This article needs additional citations for verification. Please help improve this article by adding citations to reliable sources. Unsourced material may be challenged and removed.Find sources: "Canadian Arrow" – news · newspapers · books · scholar · JSTOR (April 2008) (Learn how and when to remove this template message)
Canadian Arrow
Area served
North America
ProductsRocket, Spacecraft

The Canadian Arrow was a privately funded, early-2000s rocket and space tourism project concept founded by London, Ontario, Canada entrepreneurs Geoff Sheerin, Dan McKibbon and Chris Corke. The project's objective was to take the first civilians into space, on a vertical sub-orbital spaceflight reaching an altitude of 112 km.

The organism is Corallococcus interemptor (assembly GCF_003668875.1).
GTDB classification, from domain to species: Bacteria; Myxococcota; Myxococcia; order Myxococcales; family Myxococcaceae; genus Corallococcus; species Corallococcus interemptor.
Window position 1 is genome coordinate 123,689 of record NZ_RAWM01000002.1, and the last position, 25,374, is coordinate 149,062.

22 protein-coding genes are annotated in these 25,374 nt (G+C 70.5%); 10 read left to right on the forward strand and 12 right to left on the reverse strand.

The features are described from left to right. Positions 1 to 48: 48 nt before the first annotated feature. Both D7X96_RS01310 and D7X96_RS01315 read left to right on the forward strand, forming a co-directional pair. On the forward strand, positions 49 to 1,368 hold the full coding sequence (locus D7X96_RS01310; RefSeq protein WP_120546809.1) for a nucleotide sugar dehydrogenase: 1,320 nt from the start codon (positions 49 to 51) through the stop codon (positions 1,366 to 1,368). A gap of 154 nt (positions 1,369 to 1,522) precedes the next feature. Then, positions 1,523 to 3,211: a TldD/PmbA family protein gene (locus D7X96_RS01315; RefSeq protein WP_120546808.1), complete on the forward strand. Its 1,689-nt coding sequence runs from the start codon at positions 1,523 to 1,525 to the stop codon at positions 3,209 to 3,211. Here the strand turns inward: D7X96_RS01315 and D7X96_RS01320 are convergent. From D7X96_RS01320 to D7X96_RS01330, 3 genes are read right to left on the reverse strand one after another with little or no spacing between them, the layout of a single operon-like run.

Canadian Arrow was considered one of the top three candidates for the X-Prize competition[citation needed], along with Scaled Composites (Burt Rutan), and Armadillo Aerospace (John Carmack). Scaled Composites won the competition on October 4, 2004.

The Canadian Arrow team's motto was "making SPACE for you". They have completed the first series of tests on their 57,000 lbf (254 kN) thrust engine and have built a space training centre and a full-scale mock-up of their rocket. After an open nomination process, they also recruited a team of six astronauts from around the world, including several seasoned military pilots and a NASA trained astronaut from Ukraine. Astronaut candidates – the group "Arrow Six" includes David Ballinger, Ted Gow, Terry Wong, Jason Dyer, Larry Clark and Yaroslav "Yarko" Pustovyi, the only member of the team with actual space training.[1]